Some clients said they preferred the plastic tables in the old tent, which were easier to put your legs under, but the stainless steel tables in the trailer can accommodate more people and are easier to clean.
Nearby there was a tent and another shelter, with no door, where people were smoking (cigarettes, crack or meth). This ‘low barrier’ approach is designed to encourage people to stay long enough to be looked after if they overdose. It saves lives. That morning there had been three overdoses, Blyth said. Everyone survived. Staff can also help users access rehab and other services when they are willing and ready to do so.
The work of these dedicated activists is helping people and saving lives, but it isn’t a long-term solution to the public health emergency. The street drug supply is contaminated not only with illicit fentanyl but also carfentanil, which is 10,000 times more potent than morphine (it’s used to tranquilise elephants).
Campaigners are demanding that addiction be decriminalised and chronic users given immediate access to safe heroin. Last September, the Liberal government revoked the Conservative ban on doctors prescribing diacetylmorphine (pharmaceutical grade heroin) to addicts. But just because it’s legally possible doesn’t mean it’s happening. Doctors still have to apply to Health Canada for access to diacetylmorphine; they also need training. Blyth told me that it’s extremely difficult, if not impossible, for users to find someone to prescribe it.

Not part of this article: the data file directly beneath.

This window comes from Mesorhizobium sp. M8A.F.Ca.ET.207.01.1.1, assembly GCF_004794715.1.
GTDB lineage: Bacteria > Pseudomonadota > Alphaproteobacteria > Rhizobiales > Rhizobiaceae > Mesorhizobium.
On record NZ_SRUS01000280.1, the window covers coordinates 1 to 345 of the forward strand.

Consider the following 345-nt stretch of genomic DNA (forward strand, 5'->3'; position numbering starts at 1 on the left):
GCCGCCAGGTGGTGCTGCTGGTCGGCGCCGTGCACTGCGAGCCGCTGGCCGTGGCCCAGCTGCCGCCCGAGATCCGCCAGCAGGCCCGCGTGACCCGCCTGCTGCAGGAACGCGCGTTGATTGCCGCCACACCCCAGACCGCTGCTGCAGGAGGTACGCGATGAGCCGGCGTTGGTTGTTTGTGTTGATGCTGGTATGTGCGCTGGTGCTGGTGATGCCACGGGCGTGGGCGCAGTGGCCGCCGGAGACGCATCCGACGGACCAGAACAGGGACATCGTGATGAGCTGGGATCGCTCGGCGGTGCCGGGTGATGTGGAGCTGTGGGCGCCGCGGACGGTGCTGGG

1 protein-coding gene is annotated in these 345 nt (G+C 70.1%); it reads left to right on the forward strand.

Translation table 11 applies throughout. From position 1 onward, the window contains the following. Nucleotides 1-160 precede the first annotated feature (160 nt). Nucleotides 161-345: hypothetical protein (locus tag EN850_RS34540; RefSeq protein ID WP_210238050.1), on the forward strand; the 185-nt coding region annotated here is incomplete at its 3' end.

Effective harm reduction requires committed, practical, financial action, however politically awkward it may be – not blathering that 'more needs to be done' while failing to create the active means to do it. It has been suggested, even by members of Justin Trudeau's own party, that because the population most effected by the crisis is way out on the West Coast rather than by his shins in Ontario, the prime minister doesn’t care. Alberta is even more scuppered than BC. A provincial public health emergency hasn’t even been declared and there are no safe injection sites at present.